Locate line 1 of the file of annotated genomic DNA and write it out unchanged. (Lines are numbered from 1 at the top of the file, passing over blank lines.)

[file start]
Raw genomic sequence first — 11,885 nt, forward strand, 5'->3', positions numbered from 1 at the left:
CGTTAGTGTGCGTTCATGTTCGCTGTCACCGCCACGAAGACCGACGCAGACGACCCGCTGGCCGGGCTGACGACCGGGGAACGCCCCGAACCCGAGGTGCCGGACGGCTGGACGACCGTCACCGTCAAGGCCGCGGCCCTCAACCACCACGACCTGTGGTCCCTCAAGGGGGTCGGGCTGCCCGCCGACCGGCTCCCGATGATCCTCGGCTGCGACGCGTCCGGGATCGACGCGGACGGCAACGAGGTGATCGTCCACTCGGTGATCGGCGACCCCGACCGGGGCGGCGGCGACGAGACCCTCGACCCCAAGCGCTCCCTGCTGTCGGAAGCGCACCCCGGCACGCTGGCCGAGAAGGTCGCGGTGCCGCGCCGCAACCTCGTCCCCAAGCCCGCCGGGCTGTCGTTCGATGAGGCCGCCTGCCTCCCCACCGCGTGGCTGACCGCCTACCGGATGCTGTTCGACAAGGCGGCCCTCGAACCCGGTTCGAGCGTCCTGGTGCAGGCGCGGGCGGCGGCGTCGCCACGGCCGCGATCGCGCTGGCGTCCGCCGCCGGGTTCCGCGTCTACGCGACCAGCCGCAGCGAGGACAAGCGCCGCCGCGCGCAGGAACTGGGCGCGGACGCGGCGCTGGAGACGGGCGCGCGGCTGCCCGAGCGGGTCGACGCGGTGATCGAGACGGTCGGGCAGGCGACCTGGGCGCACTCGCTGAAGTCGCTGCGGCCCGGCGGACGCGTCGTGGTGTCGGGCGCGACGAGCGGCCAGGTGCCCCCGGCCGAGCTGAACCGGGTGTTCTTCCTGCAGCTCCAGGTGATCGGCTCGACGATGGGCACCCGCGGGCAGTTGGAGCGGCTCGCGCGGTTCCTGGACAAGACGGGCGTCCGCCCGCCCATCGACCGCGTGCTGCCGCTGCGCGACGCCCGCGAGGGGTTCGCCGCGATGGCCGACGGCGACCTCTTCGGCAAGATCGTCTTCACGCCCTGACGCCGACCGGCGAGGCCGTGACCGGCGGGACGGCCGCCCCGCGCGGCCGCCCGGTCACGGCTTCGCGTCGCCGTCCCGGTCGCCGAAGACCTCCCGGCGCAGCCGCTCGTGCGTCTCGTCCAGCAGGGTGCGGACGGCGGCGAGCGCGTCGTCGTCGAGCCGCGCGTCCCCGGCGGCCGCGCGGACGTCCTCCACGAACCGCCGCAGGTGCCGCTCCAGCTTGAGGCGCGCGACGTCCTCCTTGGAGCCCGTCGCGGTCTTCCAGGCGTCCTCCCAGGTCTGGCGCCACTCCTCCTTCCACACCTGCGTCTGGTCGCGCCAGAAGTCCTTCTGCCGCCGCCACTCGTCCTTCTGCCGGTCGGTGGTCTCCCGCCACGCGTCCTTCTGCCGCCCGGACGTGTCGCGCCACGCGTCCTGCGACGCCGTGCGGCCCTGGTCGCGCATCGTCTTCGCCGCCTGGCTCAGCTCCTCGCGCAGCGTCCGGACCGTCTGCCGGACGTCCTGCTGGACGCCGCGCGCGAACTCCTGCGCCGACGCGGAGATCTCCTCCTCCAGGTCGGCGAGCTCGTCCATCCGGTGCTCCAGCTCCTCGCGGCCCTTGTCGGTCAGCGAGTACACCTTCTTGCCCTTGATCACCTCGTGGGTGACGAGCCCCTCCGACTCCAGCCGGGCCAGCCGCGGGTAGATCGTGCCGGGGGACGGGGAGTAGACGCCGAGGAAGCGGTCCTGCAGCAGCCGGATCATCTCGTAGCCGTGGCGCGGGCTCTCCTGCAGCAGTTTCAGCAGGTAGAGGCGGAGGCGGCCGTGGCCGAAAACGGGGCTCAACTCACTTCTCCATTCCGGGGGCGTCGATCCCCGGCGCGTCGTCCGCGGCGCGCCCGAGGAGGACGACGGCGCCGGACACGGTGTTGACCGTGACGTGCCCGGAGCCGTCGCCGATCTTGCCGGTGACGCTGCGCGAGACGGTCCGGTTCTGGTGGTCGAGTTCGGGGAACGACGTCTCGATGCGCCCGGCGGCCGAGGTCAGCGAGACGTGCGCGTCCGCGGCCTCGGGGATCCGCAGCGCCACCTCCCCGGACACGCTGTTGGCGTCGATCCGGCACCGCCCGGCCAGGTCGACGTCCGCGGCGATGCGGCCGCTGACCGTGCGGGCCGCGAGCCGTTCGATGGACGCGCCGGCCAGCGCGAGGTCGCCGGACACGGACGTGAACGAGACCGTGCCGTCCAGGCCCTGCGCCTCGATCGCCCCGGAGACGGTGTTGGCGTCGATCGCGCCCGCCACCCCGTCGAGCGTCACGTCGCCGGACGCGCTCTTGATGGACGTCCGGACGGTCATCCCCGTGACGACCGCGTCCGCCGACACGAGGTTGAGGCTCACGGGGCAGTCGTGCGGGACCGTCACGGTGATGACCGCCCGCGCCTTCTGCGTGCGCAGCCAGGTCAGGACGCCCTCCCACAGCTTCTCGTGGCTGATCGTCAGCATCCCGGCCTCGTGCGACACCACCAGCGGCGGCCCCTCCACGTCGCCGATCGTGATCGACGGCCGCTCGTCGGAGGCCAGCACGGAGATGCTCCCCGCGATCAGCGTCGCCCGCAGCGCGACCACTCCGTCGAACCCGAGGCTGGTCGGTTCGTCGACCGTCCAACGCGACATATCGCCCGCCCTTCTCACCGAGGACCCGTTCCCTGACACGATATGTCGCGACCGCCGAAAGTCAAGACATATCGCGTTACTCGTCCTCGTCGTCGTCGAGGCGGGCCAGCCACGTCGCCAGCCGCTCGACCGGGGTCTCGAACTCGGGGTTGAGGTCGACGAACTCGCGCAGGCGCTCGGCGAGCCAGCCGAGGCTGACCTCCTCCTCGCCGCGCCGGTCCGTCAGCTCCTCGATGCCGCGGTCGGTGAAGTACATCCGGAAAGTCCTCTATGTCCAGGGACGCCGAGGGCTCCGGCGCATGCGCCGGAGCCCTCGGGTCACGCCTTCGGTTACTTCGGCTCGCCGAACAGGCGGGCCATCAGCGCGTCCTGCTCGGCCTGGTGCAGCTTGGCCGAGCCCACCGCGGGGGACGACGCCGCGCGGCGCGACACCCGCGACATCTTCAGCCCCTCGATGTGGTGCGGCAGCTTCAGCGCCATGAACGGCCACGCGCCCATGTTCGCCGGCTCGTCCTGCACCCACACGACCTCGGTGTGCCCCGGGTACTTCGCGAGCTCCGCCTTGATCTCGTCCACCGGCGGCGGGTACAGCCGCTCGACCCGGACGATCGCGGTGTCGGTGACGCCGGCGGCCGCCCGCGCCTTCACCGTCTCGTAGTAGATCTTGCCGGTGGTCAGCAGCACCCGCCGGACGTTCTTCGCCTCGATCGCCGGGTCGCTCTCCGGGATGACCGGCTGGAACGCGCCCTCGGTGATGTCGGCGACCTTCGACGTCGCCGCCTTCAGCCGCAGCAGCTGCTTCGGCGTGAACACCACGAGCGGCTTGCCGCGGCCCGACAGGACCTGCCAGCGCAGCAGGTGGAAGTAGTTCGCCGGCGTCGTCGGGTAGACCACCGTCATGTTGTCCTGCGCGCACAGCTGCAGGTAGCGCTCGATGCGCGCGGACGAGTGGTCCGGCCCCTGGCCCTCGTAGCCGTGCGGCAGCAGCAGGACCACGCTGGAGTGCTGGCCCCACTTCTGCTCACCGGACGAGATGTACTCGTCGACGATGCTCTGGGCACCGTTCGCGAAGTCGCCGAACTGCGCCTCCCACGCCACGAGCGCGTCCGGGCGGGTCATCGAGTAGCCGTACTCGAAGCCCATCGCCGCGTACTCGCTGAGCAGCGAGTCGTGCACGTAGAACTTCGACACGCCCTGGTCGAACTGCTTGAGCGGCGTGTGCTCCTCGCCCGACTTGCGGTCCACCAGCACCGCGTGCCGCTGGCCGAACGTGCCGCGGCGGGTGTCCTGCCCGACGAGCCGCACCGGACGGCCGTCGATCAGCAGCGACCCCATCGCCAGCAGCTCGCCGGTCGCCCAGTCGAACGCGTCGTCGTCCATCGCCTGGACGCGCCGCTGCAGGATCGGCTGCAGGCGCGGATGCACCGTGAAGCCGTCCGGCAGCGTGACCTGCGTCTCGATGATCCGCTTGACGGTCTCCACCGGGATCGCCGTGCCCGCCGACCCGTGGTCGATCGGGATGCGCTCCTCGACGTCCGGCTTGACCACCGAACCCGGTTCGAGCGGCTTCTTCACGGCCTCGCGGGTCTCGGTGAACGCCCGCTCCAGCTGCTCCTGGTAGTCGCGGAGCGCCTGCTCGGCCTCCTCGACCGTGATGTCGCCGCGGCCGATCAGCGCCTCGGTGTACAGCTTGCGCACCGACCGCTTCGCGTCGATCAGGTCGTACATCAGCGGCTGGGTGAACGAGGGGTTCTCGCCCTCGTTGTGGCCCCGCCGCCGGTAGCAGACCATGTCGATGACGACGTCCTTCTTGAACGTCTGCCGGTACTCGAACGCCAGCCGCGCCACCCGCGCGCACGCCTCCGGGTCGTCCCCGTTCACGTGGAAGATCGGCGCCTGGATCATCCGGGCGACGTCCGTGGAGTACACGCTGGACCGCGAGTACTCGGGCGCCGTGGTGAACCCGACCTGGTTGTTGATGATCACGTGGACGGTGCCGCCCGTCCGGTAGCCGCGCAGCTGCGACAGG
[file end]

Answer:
Raw genomic sequence first — 11,885 nt, forward strand, 5'->3', positions numbered from 1 at the left: